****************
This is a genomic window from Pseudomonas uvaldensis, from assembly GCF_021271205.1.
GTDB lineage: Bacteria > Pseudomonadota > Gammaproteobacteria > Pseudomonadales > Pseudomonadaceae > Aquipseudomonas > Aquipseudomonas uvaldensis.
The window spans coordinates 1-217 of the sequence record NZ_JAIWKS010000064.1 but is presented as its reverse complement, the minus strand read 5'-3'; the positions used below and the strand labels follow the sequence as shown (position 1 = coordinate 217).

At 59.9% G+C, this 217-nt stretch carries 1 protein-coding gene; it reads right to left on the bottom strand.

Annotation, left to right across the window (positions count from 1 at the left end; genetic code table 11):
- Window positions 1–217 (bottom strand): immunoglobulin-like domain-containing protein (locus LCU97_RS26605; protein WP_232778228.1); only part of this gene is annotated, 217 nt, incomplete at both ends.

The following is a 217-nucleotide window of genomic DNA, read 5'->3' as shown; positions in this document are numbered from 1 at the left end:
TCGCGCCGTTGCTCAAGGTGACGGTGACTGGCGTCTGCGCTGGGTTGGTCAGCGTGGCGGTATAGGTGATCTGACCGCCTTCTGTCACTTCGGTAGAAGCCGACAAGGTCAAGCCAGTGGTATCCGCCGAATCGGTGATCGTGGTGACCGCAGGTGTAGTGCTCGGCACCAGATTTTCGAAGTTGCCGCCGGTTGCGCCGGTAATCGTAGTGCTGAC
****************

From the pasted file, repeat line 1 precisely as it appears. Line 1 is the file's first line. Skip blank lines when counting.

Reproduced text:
This is a genomic window from Pseudomonas uvaldensis, from assembly GCF_021271205.1.